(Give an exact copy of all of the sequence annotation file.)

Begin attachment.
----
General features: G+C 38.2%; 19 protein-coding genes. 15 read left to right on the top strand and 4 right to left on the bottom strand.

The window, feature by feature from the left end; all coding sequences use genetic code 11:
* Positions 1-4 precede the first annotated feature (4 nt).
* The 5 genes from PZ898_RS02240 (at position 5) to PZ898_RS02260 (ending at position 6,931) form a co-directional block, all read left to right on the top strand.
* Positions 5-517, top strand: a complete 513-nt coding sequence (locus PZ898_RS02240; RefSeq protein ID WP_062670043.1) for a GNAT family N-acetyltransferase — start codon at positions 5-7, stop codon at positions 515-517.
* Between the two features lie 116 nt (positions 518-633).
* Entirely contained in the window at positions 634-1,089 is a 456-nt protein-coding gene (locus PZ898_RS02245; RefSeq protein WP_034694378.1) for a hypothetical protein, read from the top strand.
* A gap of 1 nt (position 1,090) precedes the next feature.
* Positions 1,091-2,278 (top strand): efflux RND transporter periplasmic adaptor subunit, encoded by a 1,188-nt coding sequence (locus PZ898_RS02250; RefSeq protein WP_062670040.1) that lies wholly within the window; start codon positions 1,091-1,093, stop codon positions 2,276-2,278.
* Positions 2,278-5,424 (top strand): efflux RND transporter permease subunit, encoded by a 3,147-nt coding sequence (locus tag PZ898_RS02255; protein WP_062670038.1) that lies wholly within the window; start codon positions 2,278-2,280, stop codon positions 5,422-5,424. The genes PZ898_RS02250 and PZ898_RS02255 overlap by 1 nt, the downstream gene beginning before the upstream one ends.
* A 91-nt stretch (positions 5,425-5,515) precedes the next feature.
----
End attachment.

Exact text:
General features: G+C 38.2%; 19 protein-coding genes. 15 read left to right on the top strand and 4 right to left on the bottom strand.

The window, feature by feature from the left end; all coding sequences use genetic code 11:
* Positions 1-4 precede the first annotated feature (4 nt).
* The 5 genes from PZ898_RS02240 (at position 5) to PZ898_RS02260 (ending at position 6,931) form a co-directional block, all read left to right on the top strand.
* Positions 5-517, top strand: a complete 513-nt coding sequence (locus PZ898_RS02240; RefSeq protein ID WP_062670043.1) for a GNAT family N-acetyltransferase — start codon at positions 5-7, stop codon at positions 515-517.
* Between the two features lie 116 nt (positions 518-633).
* Entirely contained in the window at positions 634-1,089 is a 456-nt protein-coding gene (locus PZ898_RS02245; RefSeq protein WP_034694378.1) for a hypothetical protein, read from the top strand.
* A gap of 1 nt (position 1,090) precedes the next feature.
* Positions 1,091-2,278 (top strand): efflux RND transporter periplasmic adaptor subunit, encoded by a 1,188-nt coding sequence (locus PZ898_RS02250; RefSeq protein WP_062670040.1) that lies wholly within the window; start codon positions 1,091-1,093, stop codon positions 2,276-2,278.
* Positions 2,278-5,424 (top strand): efflux RND transporter permease subunit, encoded by a 3,147-nt coding sequence (locus tag PZ898_RS02255; protein WP_062670038.1) that lies wholly within the window; start codon positions 2,278-2,280, stop codon positions 5,422-5,424. The genes PZ898_RS02250 and PZ898_RS02255 overlap by 1 nt, the downstream gene beginning before the upstream one ends.
* A 91-nt stretch (positions 5,425-5,515) precedes the next feature.